ALA Council I – Sunday, June 28, 2015

Courtney Young, ALA President, welcomed all present to the first Council session of the 2015 Annual Conference and introduced a variety of division and chapter leaders.

Hearing no corrections, Courtney Young declared the minutes of the 2015 Midwinter Conference Council Minutes adopted.

Sari Feldman, Chair of the 2014-2015 Committee on Committees (and ALA President-Elect), presented the nominations for the 2015-2016 Council Committee on Committees election.  Four councilors are to be elected for one-year terms from the following candidates: Edward L. Sanchez, Gladys Smiley Bell, Min Chou, Maria Carpenter, Stephen L. Matthews, Cristina Dominguez Ramierez, Ellen Hunter Ruffin, and Rocco A. Staino.

Sari presented the nominations for the 2015-2016 Planning and Budget Assembly Election.  Three Chapter Councilors and three Councilors-at-Large are to be elected from the following candidates: Chapter – Ben Allen Hunter, Sherry Machones, Kris Seerengan, and Patricia (Patty) M. Wong, Jason Hatton, Jennifer A. Alvino; At-Large – Mary Biblo, John C. DeSantis, Denice C. Adkins, Eric D. Suess.

Eric D. Suess, Chair of the ALA Awards Committee, reported on the proposed establishment of the Ernest A. DiMattia, Jr. Award for Innovation , and Service to Community and Profession.  The award is intended to recognize an administrator in a public library setting for leadership qualities in anticipating emerging trends in services, products and technologies that will enhance the library’s position in its community.

Barbara K. Stripling, immediate Past President of ALA, moved for approval the Strategic Directions Document.  This document will replace the ALA 2015 plan and represents two years of work. It reflects the synthesis of conversations at all levels of the organization and in all areas of the country.  The mission remains unchanged.  Key action areas are advocacy for libraries and the profession; diversity; education adn lifelong learning; equitable access to information and library services; intellectual freedom; literacy; organizational excellence; and transforming libraries. Goals and strategies to support ALA’s directions are also included in the document.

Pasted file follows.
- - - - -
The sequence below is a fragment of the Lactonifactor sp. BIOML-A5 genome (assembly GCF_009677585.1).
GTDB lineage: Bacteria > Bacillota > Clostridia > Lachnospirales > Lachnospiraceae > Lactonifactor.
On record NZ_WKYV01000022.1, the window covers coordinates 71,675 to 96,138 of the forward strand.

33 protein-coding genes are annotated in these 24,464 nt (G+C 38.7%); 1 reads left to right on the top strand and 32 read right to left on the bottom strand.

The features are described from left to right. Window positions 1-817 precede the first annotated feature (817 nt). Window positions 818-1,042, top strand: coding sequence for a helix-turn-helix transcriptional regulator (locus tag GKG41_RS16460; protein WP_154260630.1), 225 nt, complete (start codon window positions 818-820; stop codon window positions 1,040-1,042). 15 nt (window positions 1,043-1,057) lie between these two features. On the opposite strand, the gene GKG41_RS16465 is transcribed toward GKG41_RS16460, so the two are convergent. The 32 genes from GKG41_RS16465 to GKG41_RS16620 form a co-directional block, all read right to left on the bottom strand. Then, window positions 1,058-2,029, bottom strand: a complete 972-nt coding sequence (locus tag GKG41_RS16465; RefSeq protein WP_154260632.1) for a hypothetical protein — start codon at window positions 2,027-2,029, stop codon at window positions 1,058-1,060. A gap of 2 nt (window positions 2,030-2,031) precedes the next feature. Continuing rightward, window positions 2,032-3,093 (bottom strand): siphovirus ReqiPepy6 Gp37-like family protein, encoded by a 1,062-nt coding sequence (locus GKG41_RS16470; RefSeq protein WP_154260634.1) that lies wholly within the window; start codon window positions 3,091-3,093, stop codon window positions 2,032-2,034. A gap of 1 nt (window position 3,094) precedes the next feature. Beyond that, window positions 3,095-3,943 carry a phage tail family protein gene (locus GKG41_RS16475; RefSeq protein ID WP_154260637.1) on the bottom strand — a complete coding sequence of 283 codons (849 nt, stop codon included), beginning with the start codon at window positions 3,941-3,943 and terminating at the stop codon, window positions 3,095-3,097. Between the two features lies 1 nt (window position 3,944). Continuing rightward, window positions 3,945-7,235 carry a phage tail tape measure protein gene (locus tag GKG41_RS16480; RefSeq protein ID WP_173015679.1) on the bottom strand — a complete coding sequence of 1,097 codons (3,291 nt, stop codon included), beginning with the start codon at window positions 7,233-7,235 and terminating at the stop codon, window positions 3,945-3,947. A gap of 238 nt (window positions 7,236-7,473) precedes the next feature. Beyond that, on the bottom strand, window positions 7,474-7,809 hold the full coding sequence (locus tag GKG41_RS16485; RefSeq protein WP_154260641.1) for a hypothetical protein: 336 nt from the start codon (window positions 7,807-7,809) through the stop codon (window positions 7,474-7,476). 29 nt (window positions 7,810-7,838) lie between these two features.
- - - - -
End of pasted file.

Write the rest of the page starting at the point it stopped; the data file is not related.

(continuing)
James Rettig, Chair of the ALA Constitution and Bylaws Committee, presented one action item, a recommendation that Council approve an amendment to the ALA Constitution as a first step towards placing the amendment on the spring 2016 ballot for a vote by the ALA membership.

Resolved, that the following amendment to the ALA Constitution be approved so that at the 2016 Midwinter Meeting Council can consider placing the amendment on the spring 2016 ballot for the membership’s vote:

Amend Article X of the ALA Constitution to state:

Section 1. National or international organizations having purposes similar to those of the Association or to one of more of the Association’s subdivisions may request to become an affiliate of the Association. Requests for affiliation are subject to Council’s approval.

Section 2. The Association or any subdivision thereof may request to become an affiliate with national or international organizations having purposes similar to those of the Association or to one or more of the Association’s subdivisions.  However no subdivision of the Association may separately affiliate itself with an organization with which the Association is affiliated.

Councilors asked a number of questions, and ultimately a motion was made and approved to refer the recommendation back to the committee.

Keith Michael Fiels, ALA Executive Director, reviewed Executive Board actions since the 2015 Midwinter Meeting.    Keith drew special attention to approval of the United For Libraries group membership; EB review and approval of a list of the companies for the TIAA-CREF portfolio; and the increase of the number of Spectrum scholarships from 50 to 60. He also reviewed action on resolutions that Council passed at Midwinter.

Council considered the following resolution:

Resolution on the Importance of Sustainable Libraries

Resolved, that the American Library Association (ALA), on behalf of its members:
  1. recognizes the important and unique role libraries play in wider community conversations about resiliency, climate change, and a sustainable future and begins a new era of thinking sustainably in order to consider the economic, environmental and socially equitable viability of choices made on behalf of the association;